Most of our volunteers choose to do one of the classroom visits. This is a little more high commitment – you will donate a lunch hour (where we ply you with delicious pizza) and a few hours one afternoon or morning (an excuse to skip class with some of your new friends and you won’t have to beg or entreat your Prof or classmates to help you get back up to speed after missing class.)

I hope I’ve convinced you that LEO is one of those special win-win-win situations that will present itself in your life.

If you would like more information feel free to email our crack team at: ubcleoexec@gmail.com or visit us at: http://www.leo-ubc.com.

Please give it some thought. I look forward to seeing you at the start of the year!


Jessica Sheehan

President, UBC Law Legal Education Outreach

Student Perspectives: Interview with Trevor Simpson

Trevor (far right) and the guys at the LSS Boat Cruise – Safety first!

Year of Law School: Incoming 2L

Age: 22

Hometown: Qualicum Beach, BC

What did you do before law school?  I went to Vancouver Island University and finished a degree in Economics.

What area of law are you interested in?  Ah yes, the question with the elusive answer!  I suppose I’m interested in business law generally. I find the areas of natural resource development and mergers and acquisitions especially interesting.

A fun fact about yourself: I thought long and hard about this one, and the best I could come up with is that I don’t really like eggs (poached, fried, boiled, etc) unless they are smothered in Hollandaise sauce.

What was your favorite part of Orientation Week?  As corny as it sounds Orientation Week was about so much more than the events or the lectures. My favorite part about Orientation Week, in retrospect, was meeting the group of people that would end up being some of my closest friends (in law school or otherwise). That is not to say that I did not spend the rest of the year at law school meeting more of the incredible people that attend UBC Law, but I met the group of people that I am now closest with on the second or third day of Orientation.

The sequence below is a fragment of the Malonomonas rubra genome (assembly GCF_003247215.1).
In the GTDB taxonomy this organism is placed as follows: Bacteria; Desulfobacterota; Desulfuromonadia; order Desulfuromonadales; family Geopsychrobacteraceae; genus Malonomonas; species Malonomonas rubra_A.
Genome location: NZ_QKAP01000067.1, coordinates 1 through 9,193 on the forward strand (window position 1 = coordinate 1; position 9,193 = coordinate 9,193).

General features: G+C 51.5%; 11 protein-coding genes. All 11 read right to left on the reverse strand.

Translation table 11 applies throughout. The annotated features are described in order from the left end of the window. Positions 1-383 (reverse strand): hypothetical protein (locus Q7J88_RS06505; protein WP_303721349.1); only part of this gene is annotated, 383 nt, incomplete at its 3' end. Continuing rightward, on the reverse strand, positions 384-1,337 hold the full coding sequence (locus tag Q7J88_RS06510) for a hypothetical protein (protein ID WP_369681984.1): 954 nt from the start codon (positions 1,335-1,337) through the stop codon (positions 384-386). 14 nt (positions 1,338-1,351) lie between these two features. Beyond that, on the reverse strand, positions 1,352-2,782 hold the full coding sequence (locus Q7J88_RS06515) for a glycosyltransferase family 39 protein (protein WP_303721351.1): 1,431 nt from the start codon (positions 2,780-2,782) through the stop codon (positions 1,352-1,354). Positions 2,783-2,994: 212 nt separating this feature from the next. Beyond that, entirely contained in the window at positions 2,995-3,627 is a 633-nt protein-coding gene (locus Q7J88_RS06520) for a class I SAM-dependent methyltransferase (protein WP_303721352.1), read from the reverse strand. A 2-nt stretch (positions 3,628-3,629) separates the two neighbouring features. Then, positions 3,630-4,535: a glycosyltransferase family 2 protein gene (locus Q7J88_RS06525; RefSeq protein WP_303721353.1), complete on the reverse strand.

What was the best advice an upper year gave you when you started school? The best advice I received in first year law school was actually from a first year professor. This prof told a group of us in our small group that it was important throughout the course of first year law (and probably law school generally) to find reasons and occasions to celebrate. While first year law was certainly the most rewarding and incredible year of my life, it came with a lot of hard work, its fair share of stresses, and moments of feeling overwhelmed.  Following this professor’s advice, I found that the best way ensure that you don’t get too caught up in the difficulty of 1L, is to celebrate and reward the moments in which you overcome that difficulty.  Did you just hand in a paper that was worrisome when you first started it? Take some time to have a drink with friends. Finish all of your readings for a class early? Go see a movie, or play a board game, or do whatever it is that you enjoy. Maintaining some semblance of a life outside of classes is essential to your health, and will ultimately lead to a fuller, more successful law school experience, and in my first year I found that finding reasons and occasions to celebrate was a great way to balance law school and life.